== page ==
By Alan Healy
Japanese Knotweed has been discovered at the site of a new social housing development in Derry.
Japanese Knotweed is a highly damaging invasive plant species that spreads rapidly and can damage a building’s foundations if left untreated.
In July of last year, councillors on Derry City and Strabane District Council issued approval for 53 new homes for a site close to Sheriffs Glen on Springtown Road, which will be constructed by Kevin Watson Construction Limited on behalf of Apex Housing.
The new homes were approved by councillors despite council’s own planning officers recommending the application be refused.
Planning officers had recommended the refusal over concerns that the new housing development will be located outside the city limits and may encroach on the surrounding countryside.
The council’s head planning officer recently warned councillors over issuing approvals for social housing outside of the city’s development limits.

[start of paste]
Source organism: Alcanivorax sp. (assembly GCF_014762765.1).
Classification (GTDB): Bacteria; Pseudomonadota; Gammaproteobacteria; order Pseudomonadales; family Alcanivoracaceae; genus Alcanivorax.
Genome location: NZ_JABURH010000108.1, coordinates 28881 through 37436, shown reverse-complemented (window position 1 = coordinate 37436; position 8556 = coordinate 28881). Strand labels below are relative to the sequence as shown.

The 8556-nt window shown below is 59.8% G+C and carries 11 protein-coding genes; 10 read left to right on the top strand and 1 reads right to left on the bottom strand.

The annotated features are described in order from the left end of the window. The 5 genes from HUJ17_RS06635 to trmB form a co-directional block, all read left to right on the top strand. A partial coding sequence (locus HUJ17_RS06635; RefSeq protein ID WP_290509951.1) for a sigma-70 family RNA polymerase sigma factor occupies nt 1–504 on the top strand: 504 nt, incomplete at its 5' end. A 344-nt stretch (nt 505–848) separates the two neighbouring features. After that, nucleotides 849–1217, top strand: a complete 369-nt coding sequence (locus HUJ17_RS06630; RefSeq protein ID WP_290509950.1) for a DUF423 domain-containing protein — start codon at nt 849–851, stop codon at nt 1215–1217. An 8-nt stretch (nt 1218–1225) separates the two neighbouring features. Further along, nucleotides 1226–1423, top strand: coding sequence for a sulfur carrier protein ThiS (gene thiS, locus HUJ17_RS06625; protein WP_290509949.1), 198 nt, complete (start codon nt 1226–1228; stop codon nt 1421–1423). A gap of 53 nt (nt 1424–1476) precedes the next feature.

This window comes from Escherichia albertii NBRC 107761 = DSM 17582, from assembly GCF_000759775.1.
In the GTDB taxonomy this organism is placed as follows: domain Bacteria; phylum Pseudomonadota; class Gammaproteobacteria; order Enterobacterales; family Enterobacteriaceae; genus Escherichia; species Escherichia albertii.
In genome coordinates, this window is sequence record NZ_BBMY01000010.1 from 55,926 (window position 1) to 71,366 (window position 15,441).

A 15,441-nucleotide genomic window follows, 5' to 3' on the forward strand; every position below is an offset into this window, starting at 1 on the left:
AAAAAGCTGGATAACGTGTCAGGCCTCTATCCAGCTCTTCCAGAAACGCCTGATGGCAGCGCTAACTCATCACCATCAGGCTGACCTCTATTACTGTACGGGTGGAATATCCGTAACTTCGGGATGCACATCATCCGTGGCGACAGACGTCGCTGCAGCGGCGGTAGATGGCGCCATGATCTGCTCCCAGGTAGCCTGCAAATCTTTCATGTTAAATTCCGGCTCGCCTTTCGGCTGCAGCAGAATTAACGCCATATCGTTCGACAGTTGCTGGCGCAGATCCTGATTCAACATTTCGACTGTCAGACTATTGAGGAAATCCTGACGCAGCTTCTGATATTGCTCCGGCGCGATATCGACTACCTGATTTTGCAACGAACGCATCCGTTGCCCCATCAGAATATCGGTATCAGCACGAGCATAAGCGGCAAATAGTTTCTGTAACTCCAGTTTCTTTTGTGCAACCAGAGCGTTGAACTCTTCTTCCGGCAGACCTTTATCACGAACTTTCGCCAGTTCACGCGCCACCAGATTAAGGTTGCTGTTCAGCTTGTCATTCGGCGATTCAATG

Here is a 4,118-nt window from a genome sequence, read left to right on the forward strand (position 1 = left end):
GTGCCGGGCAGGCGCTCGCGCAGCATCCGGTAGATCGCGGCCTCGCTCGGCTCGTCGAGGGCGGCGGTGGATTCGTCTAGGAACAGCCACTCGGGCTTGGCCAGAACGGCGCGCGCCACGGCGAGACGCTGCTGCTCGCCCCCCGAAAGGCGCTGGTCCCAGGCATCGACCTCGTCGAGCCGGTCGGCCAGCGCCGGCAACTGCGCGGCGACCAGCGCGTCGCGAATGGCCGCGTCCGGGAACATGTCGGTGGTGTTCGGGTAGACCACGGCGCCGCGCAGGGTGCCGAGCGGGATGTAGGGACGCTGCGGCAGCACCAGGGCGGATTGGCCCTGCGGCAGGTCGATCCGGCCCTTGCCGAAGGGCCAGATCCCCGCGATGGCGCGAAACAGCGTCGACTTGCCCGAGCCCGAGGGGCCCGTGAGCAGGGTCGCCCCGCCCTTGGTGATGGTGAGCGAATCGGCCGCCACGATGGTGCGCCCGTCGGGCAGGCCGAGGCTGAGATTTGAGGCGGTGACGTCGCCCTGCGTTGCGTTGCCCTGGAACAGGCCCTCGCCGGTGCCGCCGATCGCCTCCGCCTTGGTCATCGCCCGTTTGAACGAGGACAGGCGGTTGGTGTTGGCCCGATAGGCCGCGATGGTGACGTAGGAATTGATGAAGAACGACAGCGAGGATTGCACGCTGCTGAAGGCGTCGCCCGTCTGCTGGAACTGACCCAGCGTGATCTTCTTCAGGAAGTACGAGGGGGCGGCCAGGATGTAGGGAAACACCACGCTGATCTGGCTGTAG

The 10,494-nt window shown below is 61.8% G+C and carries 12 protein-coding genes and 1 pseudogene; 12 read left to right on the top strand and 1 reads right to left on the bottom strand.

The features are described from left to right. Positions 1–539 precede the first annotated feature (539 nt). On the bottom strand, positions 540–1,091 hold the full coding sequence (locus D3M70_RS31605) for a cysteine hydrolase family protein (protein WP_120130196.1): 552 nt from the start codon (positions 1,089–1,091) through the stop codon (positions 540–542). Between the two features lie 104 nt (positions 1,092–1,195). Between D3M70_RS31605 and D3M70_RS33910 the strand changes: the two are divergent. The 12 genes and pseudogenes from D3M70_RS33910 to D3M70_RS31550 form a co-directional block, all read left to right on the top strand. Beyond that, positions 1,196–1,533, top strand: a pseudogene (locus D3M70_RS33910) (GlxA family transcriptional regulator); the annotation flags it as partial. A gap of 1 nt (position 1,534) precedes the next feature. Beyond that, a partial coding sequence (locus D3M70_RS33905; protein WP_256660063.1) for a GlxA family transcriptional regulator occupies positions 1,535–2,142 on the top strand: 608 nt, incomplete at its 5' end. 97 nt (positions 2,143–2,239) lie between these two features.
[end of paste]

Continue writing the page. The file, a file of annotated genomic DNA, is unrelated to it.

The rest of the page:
It’s now emerged that permission is being sought by the applicant to treat Japanese knotweed at the site.
The application proposes that minor amendments are made to the to southern boundary at the site to ‘facilitate the treatment of Japanese knotweed’.
The issue of Japanese knotweed has plagued a number of other sites in the city, most recently the Fort George where work has been undertaken to eradicate the plant ahead of
The application has now been lodged with the local planning authority, Derry City and Strabane District Council, and will come before a future meeting of its planning committee.
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